IMPORTANT MESSAGE: CONSTRUCTION AT LA SENTINEL OFFICE: Due to unforeseen construction work, our office is temporarily closed. We are operating business off site and still accepting ads and classified ads. View Company Directory.
Long time gentle cop was a friend of Black community
The highest-ranking African American of Los Angeles Police Department (LAPD), Assistant Chief Earl Paysinger hailed his lost colleague as "a giant who will be very difficult to replace."
Kenneth O. Garner, deputy chief of the LAPD collapsed and died on the morning of March 1 at his home.
Reliable sources told the Sentinel that Garner was experiencing chest pains the day before and succumbed of an apparent a heart attack. Garner was 53. Final rites for Garner will be held on Monday March 9 at Crenshaw Christian Center Faith Dome located at 7901 S. Vermont Ave. beginning at 10 a.m. Public viewing will be held March 8 at the same location from 5 p.m. to 8p.m.
"It's like an engine throwing a piston. Sometimes the engine is repairable, but it is never quite the same," Paysinger said of Garner.
LAPD Chief William J. Bratton was overcome with emotion when he heard of the news of Garner's death, so much that he struggled with going to the home of his treasured deputy chief.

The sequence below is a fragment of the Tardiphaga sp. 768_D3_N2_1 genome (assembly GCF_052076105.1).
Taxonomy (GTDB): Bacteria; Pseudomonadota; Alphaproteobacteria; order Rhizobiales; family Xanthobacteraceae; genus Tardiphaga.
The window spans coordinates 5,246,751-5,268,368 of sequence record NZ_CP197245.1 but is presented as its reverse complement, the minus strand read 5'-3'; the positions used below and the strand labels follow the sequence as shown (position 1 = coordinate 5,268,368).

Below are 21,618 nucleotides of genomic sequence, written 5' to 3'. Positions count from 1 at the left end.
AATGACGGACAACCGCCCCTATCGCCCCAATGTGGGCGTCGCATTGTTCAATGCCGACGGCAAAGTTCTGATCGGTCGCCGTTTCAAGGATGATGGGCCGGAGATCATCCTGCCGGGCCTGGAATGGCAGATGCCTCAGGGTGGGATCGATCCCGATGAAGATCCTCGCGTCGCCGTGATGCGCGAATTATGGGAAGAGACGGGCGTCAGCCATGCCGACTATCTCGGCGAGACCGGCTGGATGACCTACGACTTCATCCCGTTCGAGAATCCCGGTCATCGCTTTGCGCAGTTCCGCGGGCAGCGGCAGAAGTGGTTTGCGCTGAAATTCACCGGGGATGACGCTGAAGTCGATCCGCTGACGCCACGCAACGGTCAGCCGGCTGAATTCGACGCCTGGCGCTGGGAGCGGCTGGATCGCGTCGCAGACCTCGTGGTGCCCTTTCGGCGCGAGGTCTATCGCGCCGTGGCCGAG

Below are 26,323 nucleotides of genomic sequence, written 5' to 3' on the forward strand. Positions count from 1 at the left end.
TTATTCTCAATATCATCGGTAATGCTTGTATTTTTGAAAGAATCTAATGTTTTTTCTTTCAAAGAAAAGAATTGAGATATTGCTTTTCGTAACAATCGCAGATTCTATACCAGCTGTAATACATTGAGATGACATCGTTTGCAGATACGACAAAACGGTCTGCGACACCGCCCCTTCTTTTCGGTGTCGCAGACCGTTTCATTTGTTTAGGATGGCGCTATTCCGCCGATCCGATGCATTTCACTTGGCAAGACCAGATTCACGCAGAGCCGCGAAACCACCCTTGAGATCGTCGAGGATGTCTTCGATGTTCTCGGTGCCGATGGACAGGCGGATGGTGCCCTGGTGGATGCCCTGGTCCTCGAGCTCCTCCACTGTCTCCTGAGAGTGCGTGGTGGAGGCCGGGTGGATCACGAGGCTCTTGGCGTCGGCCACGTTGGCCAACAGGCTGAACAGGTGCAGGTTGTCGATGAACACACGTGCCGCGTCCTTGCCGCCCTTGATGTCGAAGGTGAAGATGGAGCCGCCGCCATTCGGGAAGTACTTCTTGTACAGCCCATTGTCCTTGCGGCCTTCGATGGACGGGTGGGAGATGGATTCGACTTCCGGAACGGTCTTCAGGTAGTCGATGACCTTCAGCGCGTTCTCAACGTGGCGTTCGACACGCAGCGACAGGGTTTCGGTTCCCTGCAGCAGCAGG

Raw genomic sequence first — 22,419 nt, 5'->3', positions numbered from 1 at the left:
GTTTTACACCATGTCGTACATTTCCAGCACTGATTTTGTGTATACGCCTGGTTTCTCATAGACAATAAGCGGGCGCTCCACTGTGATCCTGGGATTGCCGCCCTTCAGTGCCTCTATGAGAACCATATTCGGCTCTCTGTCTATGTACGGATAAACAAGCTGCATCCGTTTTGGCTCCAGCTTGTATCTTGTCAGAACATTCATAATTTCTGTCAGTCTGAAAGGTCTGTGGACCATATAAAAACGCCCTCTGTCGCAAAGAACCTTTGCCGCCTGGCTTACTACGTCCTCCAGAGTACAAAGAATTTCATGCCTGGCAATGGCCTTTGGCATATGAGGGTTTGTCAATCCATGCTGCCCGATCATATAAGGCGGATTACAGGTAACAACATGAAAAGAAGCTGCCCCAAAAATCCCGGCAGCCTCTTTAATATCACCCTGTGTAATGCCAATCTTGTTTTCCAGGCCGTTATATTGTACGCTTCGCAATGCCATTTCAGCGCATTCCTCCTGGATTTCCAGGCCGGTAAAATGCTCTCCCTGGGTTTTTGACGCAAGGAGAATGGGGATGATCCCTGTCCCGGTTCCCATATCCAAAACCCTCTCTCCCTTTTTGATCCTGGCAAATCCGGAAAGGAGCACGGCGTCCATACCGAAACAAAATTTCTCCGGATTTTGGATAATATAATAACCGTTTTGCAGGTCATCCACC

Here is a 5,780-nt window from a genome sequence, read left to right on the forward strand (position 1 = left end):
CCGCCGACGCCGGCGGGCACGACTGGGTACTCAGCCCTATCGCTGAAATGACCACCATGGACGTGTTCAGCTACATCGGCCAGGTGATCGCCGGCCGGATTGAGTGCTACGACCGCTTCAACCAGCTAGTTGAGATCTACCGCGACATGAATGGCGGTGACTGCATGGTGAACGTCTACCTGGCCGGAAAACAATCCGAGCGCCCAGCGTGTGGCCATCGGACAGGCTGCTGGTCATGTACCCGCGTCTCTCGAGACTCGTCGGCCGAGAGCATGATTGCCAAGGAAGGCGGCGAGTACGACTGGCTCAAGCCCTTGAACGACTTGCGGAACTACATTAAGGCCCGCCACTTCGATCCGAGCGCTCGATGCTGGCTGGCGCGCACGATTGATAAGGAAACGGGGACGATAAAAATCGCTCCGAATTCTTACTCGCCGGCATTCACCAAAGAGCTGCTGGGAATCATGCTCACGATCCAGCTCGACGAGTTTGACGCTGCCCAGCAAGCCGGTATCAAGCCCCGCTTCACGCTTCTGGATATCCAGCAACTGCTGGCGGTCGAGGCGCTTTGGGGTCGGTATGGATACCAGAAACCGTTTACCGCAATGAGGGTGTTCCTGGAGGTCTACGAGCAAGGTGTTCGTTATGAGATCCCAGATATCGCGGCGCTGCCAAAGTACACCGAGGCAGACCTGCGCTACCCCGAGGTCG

"Deputy Chief Garner began his career with the department three decades ago and served the community with both distinction and honor. All of us mourn his passing but take comfort in the knowledge that he lived life well and helped countless others along the way," said Chief Bratton.
A native of Hot Springs, Arkansas, and Garner had been a police officer with the LAPD for 31 years, a resident of Los Angeles and an active member of the community. That he rose through the ranks rapidly was a testament of his steadfastness of purpose and character. In 1998, he was promoted to captain and in 2005, appointed commander. As deputy chief, Garner was in charge of the Operations-South Bureau which included 77th Street (Jesse Brewer) station, Southwest, Southeast and Harbor; the significance of this position is that it included the neighborhood where Garner grew up and where he was hailed as returning home to serve his community.